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South Dakota Chamber Of Commerce - Capitol-ism E-Newsletter

March 16, 2016

"That's a Relief" - Lower Tax Rates Result from Tax Increase


At the end of last week, Capitol-ism outlined how the reduction of school general fund property tax levies was going to be calculated.  The description was incomplete because the law was not complete. 

We can now explain the total impact of the tax relief promised in the bill (HB 1182) that increased the sales tax and, hopefully, give readers enough basic information to calculate the taxes on their homes and businesses.

Overture – Understanding property taxes is like witnessing a car wreck.  No matter how hard one to tries to recall everything that just happened, invariably one only really grasps a portion of what occurred because there are too many things happening all at once.  You remember hearing the brakes squeal, the sound of glass breaking and metal contorting.  However, other details start to blur, was there something that flew out of one of the cars, was one of them turning, was the blue car really being driven by a dog?

It is same with property taxes and this report.  There are many variables that change each year that affect the total amount of any property’s tax bill.  These include:

·       Taxable values will likely increase – each county reassesses properties each year.

·       City and County mil levies will be adjusted – revenue from these levies is limited to 3% or inflation, whichever is the lower.  The adjusted levy is applied to newly constructed; remodeled property and increased valuations. 

·       Adjustments are made in debt levies to recognize newly constructed; remodeled property and increased valuations.

·       The state sets the tax levies for schools and makes adjustments each year to offset growth in values – this is known as the “Cutler-Gabriel” adjustment.

·       A government might sell bonds to build a new event center or a new school, thus a new levy will appear.

This report is focused on the changes in the school general fund only.  For the remainder of this report it will be assumed that no other changes are being made in the tax bills.  The goal of this report is to measure the magnitude of reforms passed for education funding during the 2016 legislative session. 

Standard Disclaimer – Capitol-ism is happy to explain the changes in the policy adopted by this most recent legislative session, but please be forewarned, explaining how this works in no way guarantees that readers will suddenly feel any increased euphoria when actually paying property taxes.


Step One - Repeat from last week – The tax levy decrease from the annual “Cutler-Gabriel” adjustment:

  •   Classification  Payable this year         Payable in 2017
  •   Commercial     $8.72/$1,000                 $8.29    (-4.93%)
  •   Owner/Occ       $4.07/$1,000                 $3.87   (-4.91%)
  •   Agriculture       $1.56/$1,000                 $1.51    (-3.2%)

Using the figures above, the school general fund taxes for a property with a taxable value of $500,000 (which is a large home, medium sized business and rather miniscule farm) would be:

·       Commercial  - $4,360 this year to $4,145 if taxable value stays the same. 

-   If value increases 4%, taxes will be the same.

·       Owner/Occupied - $2,035 this year to $1,935 if taxable value stays the same.

·       Agriculture - $780 this year to $755 if taxable value stays the same.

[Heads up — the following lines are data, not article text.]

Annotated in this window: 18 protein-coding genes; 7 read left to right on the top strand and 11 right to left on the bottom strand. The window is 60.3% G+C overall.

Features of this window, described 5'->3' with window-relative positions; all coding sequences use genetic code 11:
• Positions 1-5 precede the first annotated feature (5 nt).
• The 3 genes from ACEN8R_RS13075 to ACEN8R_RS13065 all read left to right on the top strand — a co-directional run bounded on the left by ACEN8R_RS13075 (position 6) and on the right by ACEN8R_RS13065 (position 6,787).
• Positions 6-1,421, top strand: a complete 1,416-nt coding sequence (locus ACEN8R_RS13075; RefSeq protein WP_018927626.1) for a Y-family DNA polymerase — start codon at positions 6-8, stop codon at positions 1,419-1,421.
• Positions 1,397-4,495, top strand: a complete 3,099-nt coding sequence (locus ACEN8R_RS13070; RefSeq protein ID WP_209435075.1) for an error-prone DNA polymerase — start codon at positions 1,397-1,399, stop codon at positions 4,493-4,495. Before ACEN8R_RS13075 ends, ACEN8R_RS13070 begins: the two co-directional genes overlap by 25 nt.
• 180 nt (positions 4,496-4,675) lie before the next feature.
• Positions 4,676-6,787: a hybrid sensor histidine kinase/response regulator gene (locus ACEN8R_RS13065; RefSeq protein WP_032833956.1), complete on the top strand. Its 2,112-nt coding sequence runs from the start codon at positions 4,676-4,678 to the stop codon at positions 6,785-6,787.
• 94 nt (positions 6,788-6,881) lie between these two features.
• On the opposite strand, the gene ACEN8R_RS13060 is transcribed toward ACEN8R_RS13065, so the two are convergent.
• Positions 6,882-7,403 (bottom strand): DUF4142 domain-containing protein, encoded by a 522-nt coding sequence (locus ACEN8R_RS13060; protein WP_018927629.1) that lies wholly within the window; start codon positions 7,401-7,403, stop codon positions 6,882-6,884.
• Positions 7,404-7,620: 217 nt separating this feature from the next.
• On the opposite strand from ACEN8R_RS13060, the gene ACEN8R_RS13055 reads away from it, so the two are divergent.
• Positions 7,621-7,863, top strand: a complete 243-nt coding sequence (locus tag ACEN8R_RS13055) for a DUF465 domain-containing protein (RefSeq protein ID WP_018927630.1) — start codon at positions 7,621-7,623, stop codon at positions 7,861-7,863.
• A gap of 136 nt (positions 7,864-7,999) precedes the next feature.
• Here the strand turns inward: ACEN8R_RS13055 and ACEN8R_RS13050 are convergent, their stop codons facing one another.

Now, Step Two – The reduction using funds from the sales tax increase

The half-cent increase in sales taxes will raise more revenue than is needed to increase average teacher pay to $48,500 and change the funding formula.  The final distribution of the money from the tax increase is:

·       63% for increasing teacher compensation (estimated to be $67 million)

·       34% for property tax relief (estimated to be $36 million)

·       3% for instructional salaries at technical institutes (estimated to be $3 million)

The money to be used for property tax relief (34% of the total raised by the half-cent increase) will be apportioned among the classes by the ratio each class contributes to the total revenue.  This reduction for taxes payable in 2017 amounts to the following:

·       Category           Amt of reduction         Payable 2017 (not final tax number)

·       Commercial -     $0.90/$1,000 taxable          $7.39/$1,000*

·       Owner/Occ -      $0.42/$1,000                    $3.45/$1,000*

·       Agriculture -      $0.18/$1,000                    $1.33/$1,000*

*The reductions were subtracted from the taxes payable for 2017 – after the Cutler/Gabriel adjustments above.  These reductions are approximately 10% from the Cutler/Gabriel adjusted 2017 numbers and 15% lower than current taxes payable this year (2016).

Applying these reduced levies to the mythical $500,000 property (again, large home, medium sized business and rather miniscule farm) the taxes for the school general fund (not the entire tax bill) would be:

·       Commercial - $3,695 (down from $4,360 this year)**

·       Owner/Occ - $1,725 (down from $2,035 this year)**

·       Agriculture - $665 (down from $780 this year)**

**This is the general fund only, it does not include the school levies for capital outlay, special education or retirement (which is being changed); nor does it include levies for other governments such as cities, counties and special districts.


Step Three – Move retirement levy into general fund levy

Years ago, school districts were allowed to assess a levy to help fund teacher retirement.  Teachers are part of the state’s retirement system which uses contributions from the teachers matched by contributions from each district taken from the general fund.  Since the new general education formula takes into consideration benefits on a per teacher basis, there is no longer a need for a segregated levy for teacher retirement. 

The final step in the property tax reforms adopted by the legislature includes moving the retirement levy into the general fund levy, which will end retirement as a separate tax levy.  This is easier said than done, and it’s not all that easily said.  Each school district has a different levy including ten districts that have not had a retirement levy at all. 

The retirement levy has been limited to $0.30/$1,000 of taxable value or 30-cents for each $1,000 value (the $500,000 property being used for this article would pay $150, if the district was at the maximum retirement levy).